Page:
The New Left in China


The New Left in China

Minqi Li: There has been dramatic change in terms of China’s intellectual life.  Back in the 1980s, among most of the intellectuals who were politically conscious or politically active, among most of the university students, it was dominated by neoliberal ideas.

Paul Jay: The ideas of open markets, independent capitalist enterprises breaking down the sort of state-owned economy.

Li: Exactly.  That was also the case for virtually all of the leaders of the 1989 democratic movement.  But things started to change by the mid-1990s.

Jay: Just to be clear, you’re saying most of the leadership of the Tiananmen Square democracy type of movement were mostly connected to this neoliberal economic reform movement.

Li: Yeah, I would say probably all of them.  And by the mid-1990s things started to change.  You started to have some intellectuals who criticized the market-oriented reform, neoliberal ideas, so that by the late-1990s, the early 2000s, you could say that a new trend that was referred to as the New Left emerged in China.  In today’s Chinese context, this term New Left is used to refer to a very broad category that ranges from social democrats, nationalists, left nationalists, to Marxists.  What they have in common is that all to different degrees are critical of market-oriented reforms, to different degrees are critical of neoliberalism, and to different degrees have generally a positive view of the Maoist period, with different emphases.

Jay: They have more positive views toward the Maoist period.

Li: Right, they are more positive, that’s right.

Jay: You’re talking about things like there used to be more of a health care system for people than there is now and examples like that.

Li: In the Maoist period, for example, the people’s life expectancy increased from 35 years old around the 1950s to close to 70 years old toward the end of the Maoist period.  That’s a very dramatic change, probably the biggest increase in terms of life expectancy, compared to other countries over the same length of period.  And they also have developed some re-evaluation of the Cultural Revolution.  So, instead of the Chinese official point of view — which is that the Cultural Revolution has to be totally denied, it’s ten years of havoc, ten years of disaster — they tend to emphasize that there have been many positive economic and social accomplishments.

Jay: What were some of those positive examples?  Because the picture that’s painted in the West of the Cultural Revolution is a sort of tyrannical, crazed period.  That’s the way it’s painted for us.

Li: They actually cited the Chinese official statistics published in the reform years.  They used those statistics to argue that, in fact, China’s pace of industrialization had to be very rapid in the Cultural Revolution years.  And also China accomplished many technical achievements, such as hybridized rice, and China was not far behind the US at that time in terms of computer development.  And they also talk about the initial intention of Mao to start the Cultural Revolution that had to do with trying to reverse the trend toward the emergence of a new, privileged bureaucratic caste, which would later lead to the development of capitalism.  They believe that has been, in fact, verified.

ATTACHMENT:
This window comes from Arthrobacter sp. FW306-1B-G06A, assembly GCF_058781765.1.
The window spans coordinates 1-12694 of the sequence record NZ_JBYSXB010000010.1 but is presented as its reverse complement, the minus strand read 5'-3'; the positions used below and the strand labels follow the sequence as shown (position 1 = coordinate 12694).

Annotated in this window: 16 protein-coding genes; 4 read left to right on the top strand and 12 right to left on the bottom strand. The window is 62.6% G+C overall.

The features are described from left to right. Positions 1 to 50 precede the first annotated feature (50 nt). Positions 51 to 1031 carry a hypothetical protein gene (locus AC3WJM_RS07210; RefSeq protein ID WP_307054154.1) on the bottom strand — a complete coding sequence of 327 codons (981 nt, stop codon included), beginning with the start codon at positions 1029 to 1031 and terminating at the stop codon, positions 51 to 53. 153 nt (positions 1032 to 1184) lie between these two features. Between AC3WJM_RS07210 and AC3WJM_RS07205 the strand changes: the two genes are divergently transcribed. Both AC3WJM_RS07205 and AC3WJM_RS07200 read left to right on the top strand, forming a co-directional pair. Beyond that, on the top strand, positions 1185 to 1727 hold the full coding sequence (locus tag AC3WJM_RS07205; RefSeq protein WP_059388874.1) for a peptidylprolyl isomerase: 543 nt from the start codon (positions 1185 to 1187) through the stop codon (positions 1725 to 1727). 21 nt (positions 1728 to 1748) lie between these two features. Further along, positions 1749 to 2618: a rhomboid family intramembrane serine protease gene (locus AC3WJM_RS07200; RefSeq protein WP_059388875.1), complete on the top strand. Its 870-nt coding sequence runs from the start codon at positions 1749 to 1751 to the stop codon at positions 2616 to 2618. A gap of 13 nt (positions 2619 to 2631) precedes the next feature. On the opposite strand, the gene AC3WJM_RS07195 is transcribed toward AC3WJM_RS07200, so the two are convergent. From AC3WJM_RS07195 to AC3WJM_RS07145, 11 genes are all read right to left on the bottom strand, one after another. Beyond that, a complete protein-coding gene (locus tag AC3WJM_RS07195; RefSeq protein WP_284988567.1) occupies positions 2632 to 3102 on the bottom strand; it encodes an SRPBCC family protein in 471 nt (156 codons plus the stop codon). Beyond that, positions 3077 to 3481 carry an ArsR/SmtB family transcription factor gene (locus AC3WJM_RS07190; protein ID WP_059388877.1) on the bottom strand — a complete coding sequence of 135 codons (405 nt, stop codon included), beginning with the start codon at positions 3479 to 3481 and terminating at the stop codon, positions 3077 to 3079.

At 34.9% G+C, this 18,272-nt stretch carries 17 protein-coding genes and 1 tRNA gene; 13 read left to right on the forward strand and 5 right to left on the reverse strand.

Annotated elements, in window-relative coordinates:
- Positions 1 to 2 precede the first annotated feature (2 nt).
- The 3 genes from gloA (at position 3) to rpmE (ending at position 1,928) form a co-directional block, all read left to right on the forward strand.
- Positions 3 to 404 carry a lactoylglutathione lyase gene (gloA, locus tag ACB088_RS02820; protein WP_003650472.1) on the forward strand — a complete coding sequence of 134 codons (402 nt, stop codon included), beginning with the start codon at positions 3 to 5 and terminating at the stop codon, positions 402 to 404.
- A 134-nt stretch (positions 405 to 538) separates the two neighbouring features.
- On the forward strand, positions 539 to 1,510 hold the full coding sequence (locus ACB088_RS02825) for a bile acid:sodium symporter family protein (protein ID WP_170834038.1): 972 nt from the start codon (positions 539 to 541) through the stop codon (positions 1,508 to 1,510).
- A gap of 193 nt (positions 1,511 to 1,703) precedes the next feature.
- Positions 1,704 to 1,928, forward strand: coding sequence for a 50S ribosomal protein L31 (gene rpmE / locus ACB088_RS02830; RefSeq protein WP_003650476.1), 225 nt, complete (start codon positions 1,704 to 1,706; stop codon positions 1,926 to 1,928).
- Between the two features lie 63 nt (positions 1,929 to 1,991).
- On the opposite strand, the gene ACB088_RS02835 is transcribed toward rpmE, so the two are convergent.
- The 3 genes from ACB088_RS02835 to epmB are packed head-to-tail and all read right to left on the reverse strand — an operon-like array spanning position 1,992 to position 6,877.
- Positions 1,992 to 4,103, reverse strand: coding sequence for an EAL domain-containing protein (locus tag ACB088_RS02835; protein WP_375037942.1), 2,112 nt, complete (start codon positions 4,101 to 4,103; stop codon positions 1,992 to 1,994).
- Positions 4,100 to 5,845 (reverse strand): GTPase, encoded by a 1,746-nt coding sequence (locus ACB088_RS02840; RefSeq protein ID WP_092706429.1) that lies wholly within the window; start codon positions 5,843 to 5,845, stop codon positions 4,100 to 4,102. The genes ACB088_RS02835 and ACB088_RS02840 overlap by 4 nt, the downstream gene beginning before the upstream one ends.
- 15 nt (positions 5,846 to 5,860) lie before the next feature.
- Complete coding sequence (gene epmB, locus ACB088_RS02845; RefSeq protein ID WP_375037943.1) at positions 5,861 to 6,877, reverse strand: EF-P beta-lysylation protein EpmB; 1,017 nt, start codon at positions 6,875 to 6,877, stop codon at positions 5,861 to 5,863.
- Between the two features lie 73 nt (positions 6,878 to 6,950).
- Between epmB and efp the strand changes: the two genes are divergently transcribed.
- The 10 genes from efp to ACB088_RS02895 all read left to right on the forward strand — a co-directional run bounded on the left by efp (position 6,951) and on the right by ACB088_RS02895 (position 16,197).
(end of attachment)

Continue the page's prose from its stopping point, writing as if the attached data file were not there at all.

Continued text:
Jay: This trend that thinks the way you are describing, this must be, in terms of population, quite a small segment of opinion.  Is that true?

Li: It’s actually not true.  Even among the intellectuals these days, as well as among the politically conscious young students, I would say anywhere between one-quarter and one-third probably hold this kind of point of view.  In terms of general population, not a small number of them have a quite favorable view about the Maoist period, especially for the workers because of the negative social consequences of the market development.

Jay: Which, according to the New Left, is critique of the current period.  To what extent does that exist inside the party or is it mostly something that’s happening outside of the Chinese Communist Party?

Li: Well, this is pretty much outside the party.  The party itself, in terms of its view of the Cultural Revolution, its view of the Maoist period, it’s actually very close to the mainstream Western view, as well as what in China now is called a liberal approach, as opposed to the New Left.

Minqi Li is Assistant Professor at the University of Utah specializing in Political Economy, World Systems, and the Chinese Economy.  He was a political prisoner in China from 1990 to 1992.  He is the author of “After Neoliberalism: Empire, Social Democracy, or Socialism?” (Monthly Review 55.8, January 2004) among other articles and The Rise of China and the Demise of the Capitalist World-Economy (London: Pluto Press, forthcoming).  He also translated Ernest Mandel’s Power and Money into Chinese with Meng Jie: Quanli yu Ziben (Beijing: Zhongyang Bianyi Chubanshe [The CCP Central Committee Compilation and Translation Press], 2002).  This video is Part 4 of a series of Real News’ interviews with Minqi Li titled “Winners and Losers in the New China.”  Part 1 of this program was released on the Web site of The Real News on 14 August 2008, Part 2 on 15 August 2008, Part 3 on 16 August 2008, and Part 4 on 22 August 2008.   The text above is a partial transcript of Part 4. 

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